These larger retailers may be able to squeeze more concessions out of their vendors, and in the DFS case, ownership by a competing manufacturer may lead to rocky relationships, some suppliers fear.
Others are determined not to be negatively affected by the mergers and acquisitions.
“We’re not as concerned about who owns whom — we’re worried about whether we can form strong alliances,” said Heppenheimer of Calvin Klein. “We need to have strong store activities and a consistent image. What we’re concerned about is execution. Every retailer we work with has to understand and address our mission statement.”
DFS itself is going to be minimally affected by the European goings-on, noted Myron Ullman, chairman of DFS, because its main markets are elsewhere, primarily in Asia.
“Some of the people who do have a large presence in Europe will likely be coming to our areas,” he said. “They’re welcome to try.”
For Ullman, the pressure is coming from different sources. Concessions paid by stores to airports, he said, are expecting “too much” from the retailers.
“It becomes not profitable,” he said. “If it’s not profitable in the long run, it’s just not going to work.”
DFS is focusing on international travelers, he said, with an emphasis on large, downtown units. The company will maintain a strategy of upscale assortments coupled with “a proper amount of service.” DFS has committed $250 million to building 12 more gallerias in the Asia/Pacific region, he noted.
The Asian market, meanwhile, will continue to grow, as economies develop and consumers become more sophisticated.
“The long-term trend in Asia will be increased growth, at a higher rate than the rest of the world,” said Ullman.
“This business was started many years ago as an impulse business,” he continued. “What it boiled down to was having the best brands at the lowest prices. But I don’t think you can sell by price alone anymore. It’s about value, not just price. Service is a big differentiator for us.”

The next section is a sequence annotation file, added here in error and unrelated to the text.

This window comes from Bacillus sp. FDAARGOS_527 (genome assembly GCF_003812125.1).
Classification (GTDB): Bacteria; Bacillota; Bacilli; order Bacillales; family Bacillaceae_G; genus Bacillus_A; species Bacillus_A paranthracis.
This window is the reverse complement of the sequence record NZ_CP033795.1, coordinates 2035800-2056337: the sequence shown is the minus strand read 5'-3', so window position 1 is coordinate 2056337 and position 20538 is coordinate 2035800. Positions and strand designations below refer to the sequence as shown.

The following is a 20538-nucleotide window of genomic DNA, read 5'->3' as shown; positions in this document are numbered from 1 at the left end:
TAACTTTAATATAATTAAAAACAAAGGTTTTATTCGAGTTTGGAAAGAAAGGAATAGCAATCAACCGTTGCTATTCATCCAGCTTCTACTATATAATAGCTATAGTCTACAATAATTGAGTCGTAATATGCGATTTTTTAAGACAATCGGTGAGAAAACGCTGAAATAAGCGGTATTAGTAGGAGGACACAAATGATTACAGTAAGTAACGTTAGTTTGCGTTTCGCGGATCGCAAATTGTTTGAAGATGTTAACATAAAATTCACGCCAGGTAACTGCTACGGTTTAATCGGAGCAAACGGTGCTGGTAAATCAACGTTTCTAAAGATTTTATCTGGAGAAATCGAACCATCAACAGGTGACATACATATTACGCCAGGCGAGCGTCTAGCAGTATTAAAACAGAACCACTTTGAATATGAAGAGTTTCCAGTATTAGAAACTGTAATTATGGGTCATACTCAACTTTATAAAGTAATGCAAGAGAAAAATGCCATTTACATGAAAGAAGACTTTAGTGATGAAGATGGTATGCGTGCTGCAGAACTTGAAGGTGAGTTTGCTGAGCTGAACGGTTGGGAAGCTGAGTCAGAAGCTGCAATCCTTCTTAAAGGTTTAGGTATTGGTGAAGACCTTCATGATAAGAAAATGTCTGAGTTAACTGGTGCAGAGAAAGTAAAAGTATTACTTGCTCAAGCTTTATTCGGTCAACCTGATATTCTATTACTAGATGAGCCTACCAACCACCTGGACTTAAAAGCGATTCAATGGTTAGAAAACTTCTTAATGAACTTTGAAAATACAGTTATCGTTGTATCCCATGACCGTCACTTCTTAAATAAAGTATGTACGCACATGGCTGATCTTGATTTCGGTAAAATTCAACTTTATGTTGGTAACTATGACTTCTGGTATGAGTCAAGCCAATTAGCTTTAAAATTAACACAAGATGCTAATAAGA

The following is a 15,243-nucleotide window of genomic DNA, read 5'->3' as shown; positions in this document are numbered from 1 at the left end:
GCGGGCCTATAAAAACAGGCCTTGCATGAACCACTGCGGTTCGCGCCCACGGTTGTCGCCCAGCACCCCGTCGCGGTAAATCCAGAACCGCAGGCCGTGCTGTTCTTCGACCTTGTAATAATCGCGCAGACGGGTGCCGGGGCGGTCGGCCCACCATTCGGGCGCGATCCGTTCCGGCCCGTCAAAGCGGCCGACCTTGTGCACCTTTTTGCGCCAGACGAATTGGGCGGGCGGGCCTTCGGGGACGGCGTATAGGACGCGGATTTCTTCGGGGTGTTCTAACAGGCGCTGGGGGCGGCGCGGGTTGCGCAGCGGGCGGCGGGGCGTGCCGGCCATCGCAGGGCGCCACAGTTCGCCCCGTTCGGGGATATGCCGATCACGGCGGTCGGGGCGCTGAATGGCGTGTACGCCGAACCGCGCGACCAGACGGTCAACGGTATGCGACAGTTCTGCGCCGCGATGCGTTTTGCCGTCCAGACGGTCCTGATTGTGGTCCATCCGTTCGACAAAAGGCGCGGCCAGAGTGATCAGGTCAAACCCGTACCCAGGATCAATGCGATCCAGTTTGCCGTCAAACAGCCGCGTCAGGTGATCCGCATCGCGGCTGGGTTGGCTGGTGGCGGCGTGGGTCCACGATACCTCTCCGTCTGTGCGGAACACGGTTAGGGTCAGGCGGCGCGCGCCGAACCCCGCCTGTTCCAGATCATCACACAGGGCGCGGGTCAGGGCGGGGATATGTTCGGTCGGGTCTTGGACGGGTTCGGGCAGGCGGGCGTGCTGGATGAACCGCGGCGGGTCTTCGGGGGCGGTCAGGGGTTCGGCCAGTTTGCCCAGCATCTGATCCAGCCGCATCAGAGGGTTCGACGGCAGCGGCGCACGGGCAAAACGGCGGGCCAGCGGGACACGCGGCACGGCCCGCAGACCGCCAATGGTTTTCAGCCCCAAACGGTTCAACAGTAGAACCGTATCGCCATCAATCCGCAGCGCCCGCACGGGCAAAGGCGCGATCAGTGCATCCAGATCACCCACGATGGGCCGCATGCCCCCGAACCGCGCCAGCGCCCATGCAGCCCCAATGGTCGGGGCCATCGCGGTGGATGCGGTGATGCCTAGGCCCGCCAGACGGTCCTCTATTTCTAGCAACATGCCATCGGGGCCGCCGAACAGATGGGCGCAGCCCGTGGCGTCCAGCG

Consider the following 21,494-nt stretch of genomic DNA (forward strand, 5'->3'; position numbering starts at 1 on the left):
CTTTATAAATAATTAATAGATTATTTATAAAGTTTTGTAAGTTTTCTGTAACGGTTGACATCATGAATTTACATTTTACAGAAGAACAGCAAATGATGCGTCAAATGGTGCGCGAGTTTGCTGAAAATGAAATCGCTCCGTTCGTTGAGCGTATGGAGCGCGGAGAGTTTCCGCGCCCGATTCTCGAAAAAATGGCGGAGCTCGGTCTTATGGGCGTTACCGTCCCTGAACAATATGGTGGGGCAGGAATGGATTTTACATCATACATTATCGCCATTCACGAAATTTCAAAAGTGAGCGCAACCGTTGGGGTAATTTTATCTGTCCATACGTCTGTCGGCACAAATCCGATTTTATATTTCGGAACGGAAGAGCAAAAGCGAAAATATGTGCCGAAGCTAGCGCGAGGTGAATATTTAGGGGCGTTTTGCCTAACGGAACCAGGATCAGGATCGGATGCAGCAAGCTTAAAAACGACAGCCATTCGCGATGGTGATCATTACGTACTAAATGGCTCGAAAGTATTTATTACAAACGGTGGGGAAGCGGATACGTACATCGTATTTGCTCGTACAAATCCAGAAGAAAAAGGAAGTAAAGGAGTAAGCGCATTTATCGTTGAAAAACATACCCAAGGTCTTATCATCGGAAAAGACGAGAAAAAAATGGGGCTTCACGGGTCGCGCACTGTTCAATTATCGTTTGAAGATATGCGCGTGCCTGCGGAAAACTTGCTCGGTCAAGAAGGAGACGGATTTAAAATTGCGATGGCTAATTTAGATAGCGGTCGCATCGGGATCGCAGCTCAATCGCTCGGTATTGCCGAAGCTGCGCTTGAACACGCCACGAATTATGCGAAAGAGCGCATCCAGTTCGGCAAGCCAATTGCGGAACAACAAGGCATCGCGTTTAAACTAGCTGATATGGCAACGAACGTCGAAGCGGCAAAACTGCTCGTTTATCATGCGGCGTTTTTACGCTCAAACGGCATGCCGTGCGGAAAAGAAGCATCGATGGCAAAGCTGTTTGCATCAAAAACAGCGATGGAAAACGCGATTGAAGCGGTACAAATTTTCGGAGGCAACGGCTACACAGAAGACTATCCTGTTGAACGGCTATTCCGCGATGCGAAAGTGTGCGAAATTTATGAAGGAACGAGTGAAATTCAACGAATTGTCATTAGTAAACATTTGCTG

While the future is uncertain, beauty purveyors are continuing to enjoy a robust worldwide duty-free business and continue to pump more energy into duty-free marketing.
Overall duty-free sales topped $21 billion in 1996, up from $20.5 billion the prior year. Of that total, fragrances and cosmetics generated $4.6 billion, or 22 percent, an increase of $85 million.
In addition, the World Tourism Council reported a 5 percent increase in international tourism, meaning that the consumer base continues to grow.
Among the new wrinkles in duty-free and travel retail outlets:
Revlon has created a manicure cart for people on the go. For around $10, air travelers who have about 10 minutes to spare can get their nails done.
“The price of the manicure is redeemable for Revlon products,” said Revlon’s Maureen Case. “The universe for such a cart is limitless. We hope to be able to bring it to the gate, or where the airport traffic is.” The 4-foot-by-3-foot foldable trolley will be tested in U.S. airports later this year.
Clinique has launched a two-week educational event in duty-free outlets called Minimum Daily Requirements. Trained sales staffers explain to customers how to get “maximum results with minimum fuss.” The shops in the U.K.’s Gatwick and Heathrow Airports recently staged the two-week event, which has also been introduced in Singapore, Malaysia, Spain and Hong Kong.
L’Oreal is orienting more toward pre-packs and exclusive products, according to Leurent. The company will also introduce Natural Sea Beauty, a line of 19 face and body treatments, at Cannes. It will also have some new eye and nail products and gift sets for the Harley Davidson fragrance.
Leurent said he is introducing a new display system that has a more sophisticated look and allows for more products to be displayed.
Calvin Klein Cosmetics is marketing full-size fragrances attached to travel-size versions. The set was created with a self-service environment in mind, and purchasers can keep it together or use the travel-size as a gift, according to the company. The firm has also placed Klein’s advertising images on the packaging.
Another hot spot is pre-ordering, in which orders can be placed when picking up a plane ticket or boarding for a later pickup.
“The pre-order system is a big part of the future of the business,” said Peggy Elsrode, a vice president in the international export division at Calvin Klein Cosmetics. “It allows for a bigger product — you don’t have the space constraints because it doesn’t have to fit on the [in-flight] cart.”
Klein has also created a coaster that can be attached to the in-flight product cart to promote new launches.
“It allows them to be more flexible and to step out of the brochure,” said Elsrode.